Policies to enhance economic feasibility of a sustainable energy transition

A commentary reported in this month’s Journal of the Proceedings of the National Academy of Sciences states a unique concept to provide an incentive for shareholders of energy generation industry stocks. Thought is was worth mentioning in our blog because of the what strikes at the hearts of investors: profit and accountability. S. Levy

An important task of contemporary academic research is the design of policy that promotes a sustainable energy transition. Dangerman and Schnellnhuber (1) (D&S hereafter) explain theoretically, and show empirically, that it is very difficult to move away from unsustainable technologies. The role of investment funds that go disproportionally to dominant, pollutive technologies is emphasized. The policy suggestion of D&S is modifying corporate law to make shareholders legally liable for environmental impacts of firms in which they invest. The resulting “legal negative feedback loop” to shareholders’ decisions will alter the allocation of capital investment in favor of cleaner “niche” technologies. According to D&S, this would “balance the shareholders’ zest for unrestricted expansion.” They add that it can have a precautionary effect by discouraging investment away from pollutive industries in an early development phase.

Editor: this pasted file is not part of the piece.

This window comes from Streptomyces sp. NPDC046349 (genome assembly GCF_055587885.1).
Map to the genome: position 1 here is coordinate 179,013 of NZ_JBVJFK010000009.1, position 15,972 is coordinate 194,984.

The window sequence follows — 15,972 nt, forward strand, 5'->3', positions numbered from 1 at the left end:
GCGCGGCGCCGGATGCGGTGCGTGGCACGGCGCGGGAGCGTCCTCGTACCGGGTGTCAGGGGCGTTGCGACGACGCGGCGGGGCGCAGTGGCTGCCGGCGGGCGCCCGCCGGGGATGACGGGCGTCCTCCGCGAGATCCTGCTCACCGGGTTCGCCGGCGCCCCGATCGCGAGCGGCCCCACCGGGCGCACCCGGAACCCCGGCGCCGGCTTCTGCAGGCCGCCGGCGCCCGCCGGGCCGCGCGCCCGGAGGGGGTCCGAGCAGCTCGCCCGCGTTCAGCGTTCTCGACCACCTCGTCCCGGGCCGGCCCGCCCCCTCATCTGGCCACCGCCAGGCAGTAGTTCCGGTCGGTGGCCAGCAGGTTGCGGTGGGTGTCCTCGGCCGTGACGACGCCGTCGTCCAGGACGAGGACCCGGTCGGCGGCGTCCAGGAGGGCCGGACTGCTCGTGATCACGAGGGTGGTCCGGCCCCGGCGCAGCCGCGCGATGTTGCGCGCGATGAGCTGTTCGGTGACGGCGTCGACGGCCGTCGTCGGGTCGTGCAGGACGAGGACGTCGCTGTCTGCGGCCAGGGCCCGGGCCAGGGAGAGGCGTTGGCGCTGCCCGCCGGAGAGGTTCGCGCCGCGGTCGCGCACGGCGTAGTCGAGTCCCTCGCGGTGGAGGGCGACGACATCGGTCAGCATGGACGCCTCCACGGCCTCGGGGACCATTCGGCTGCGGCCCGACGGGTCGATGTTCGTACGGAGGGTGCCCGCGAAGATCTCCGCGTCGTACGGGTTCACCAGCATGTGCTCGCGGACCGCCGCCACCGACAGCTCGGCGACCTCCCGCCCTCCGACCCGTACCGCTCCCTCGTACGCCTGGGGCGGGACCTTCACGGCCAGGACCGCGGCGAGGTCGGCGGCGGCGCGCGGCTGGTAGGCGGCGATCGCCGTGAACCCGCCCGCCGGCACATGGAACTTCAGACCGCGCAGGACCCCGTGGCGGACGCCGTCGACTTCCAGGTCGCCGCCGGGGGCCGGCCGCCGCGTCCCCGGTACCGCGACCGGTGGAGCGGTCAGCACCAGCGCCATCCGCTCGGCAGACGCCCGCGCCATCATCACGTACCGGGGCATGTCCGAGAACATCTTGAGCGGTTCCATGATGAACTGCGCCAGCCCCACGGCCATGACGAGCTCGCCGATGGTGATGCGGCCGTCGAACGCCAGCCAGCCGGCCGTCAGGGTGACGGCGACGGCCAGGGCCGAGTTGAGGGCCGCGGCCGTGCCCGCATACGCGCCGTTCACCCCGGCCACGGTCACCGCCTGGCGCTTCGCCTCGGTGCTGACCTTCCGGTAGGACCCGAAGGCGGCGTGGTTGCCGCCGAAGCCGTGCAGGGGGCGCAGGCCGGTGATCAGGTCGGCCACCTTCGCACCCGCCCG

Studies on environmental policy tend to focus on changing the behavior of consumers and producers and give considerably less attention to investors. The D&S proposal is therefore a welcome addition to the literature. Investors receive more notice in research on “environmental innovation” and “sustainability transitions”. A central policy finding here is that a combination of environmental regulation and innovation support is needed to foster a sustainable energy transition . The first will change the costs and benefits of production and thus the profits in the positive feedback cycle of both the dominant and alternative technologies.